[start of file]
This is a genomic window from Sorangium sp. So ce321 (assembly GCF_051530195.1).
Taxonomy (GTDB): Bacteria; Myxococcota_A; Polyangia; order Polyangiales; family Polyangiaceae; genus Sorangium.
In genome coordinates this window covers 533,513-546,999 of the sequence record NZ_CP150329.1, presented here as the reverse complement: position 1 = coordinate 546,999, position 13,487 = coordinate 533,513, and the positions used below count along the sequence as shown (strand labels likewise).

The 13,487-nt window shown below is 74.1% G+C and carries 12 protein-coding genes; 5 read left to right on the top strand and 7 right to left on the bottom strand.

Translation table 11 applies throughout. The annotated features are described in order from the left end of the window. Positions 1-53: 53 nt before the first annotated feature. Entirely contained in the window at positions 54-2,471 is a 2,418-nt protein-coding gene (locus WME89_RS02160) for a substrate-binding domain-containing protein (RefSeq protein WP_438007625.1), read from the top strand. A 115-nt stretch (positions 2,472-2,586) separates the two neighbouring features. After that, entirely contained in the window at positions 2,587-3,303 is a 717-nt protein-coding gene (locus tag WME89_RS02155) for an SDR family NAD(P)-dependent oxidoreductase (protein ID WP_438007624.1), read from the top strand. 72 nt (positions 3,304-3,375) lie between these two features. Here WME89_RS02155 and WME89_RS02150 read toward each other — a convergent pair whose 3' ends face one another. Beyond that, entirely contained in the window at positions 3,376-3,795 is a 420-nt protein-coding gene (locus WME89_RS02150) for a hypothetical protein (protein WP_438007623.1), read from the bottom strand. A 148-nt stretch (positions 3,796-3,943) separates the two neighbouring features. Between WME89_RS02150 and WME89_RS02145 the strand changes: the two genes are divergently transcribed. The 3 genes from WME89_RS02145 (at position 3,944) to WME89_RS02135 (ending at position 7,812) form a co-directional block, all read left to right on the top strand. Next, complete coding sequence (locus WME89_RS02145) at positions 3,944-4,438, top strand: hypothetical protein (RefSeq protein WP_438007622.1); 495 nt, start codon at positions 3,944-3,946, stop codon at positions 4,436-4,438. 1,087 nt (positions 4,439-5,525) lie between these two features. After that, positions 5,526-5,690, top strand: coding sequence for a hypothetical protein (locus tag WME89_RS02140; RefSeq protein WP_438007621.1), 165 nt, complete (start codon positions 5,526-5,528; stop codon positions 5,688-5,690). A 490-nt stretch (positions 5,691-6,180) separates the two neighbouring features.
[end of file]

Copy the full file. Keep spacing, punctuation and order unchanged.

This is a genomic window from Sorangium sp. So ce321 (assembly GCF_051530195.1).
Taxonomy (GTDB): Bacteria; Myxococcota_A; Polyangia; order Polyangiales; family Polyangiaceae; genus Sorangium.
In genome coordinates this window covers 533,513-546,999 of the sequence record NZ_CP150329.1, presented here as the reverse complement: position 1 = coordinate 546,999, position 13,487 = coordinate 533,513, and the positions used below count along the sequence as shown (strand labels likewise).

The 13,487-nt window shown below is 74.1% G+C and carries 12 protein-coding genes; 5 read left to right on the top strand and 7 right to left on the bottom strand.

Translation table 11 applies throughout. The annotated features are described in order from the left end of the window. Positions 1-53: 53 nt before the first annotated feature. Entirely contained in the window at positions 54-2,471 is a 2,418-nt protein-coding gene (locus WME89_RS02160) for a substrate-binding domain-containing protein (RefSeq protein WP_438007625.1), read from the top strand. A 115-nt stretch (positions 2,472-2,586) separates the two neighbouring features. After that, entirely contained in the window at positions 2,587-3,303 is a 717-nt protein-coding gene (locus tag WME89_RS02155) for an SDR family NAD(P)-dependent oxidoreductase (protein ID WP_438007624.1), read from the top strand. 72 nt (positions 3,304-3,375) lie between these two features. Here WME89_RS02155 and WME89_RS02150 read toward each other — a convergent pair whose 3' ends face one another. Beyond that, entirely contained in the window at positions 3,376-3,795 is a 420-nt protein-coding gene (locus WME89_RS02150) for a hypothetical protein (protein WP_438007623.1), read from the bottom strand. A 148-nt stretch (positions 3,796-3,943) separates the two neighbouring features. Between WME89_RS02150 and WME89_RS02145 the strand changes: the two genes are divergently transcribed. The 3 genes from WME89_RS02145 (at position 3,944) to WME89_RS02135 (ending at position 7,812) form a co-directional block, all read left to right on the top strand. Next, complete coding sequence (locus WME89_RS02145) at positions 3,944-4,438, top strand: hypothetical protein (RefSeq protein WP_438007622.1); 495 nt, start codon at positions 3,944-3,946, stop codon at positions 4,436-4,438. 1,087 nt (positions 4,439-5,525) lie between these two features. After that, positions 5,526-5,690, top strand: coding sequence for a hypothetical protein (locus tag WME89_RS02140; RefSeq protein WP_438007621.1), 165 nt, complete (start codon positions 5,526-5,528; stop codon positions 5,688-5,690). A 490-nt stretch (positions 5,691-6,180) separates the two neighbouring features.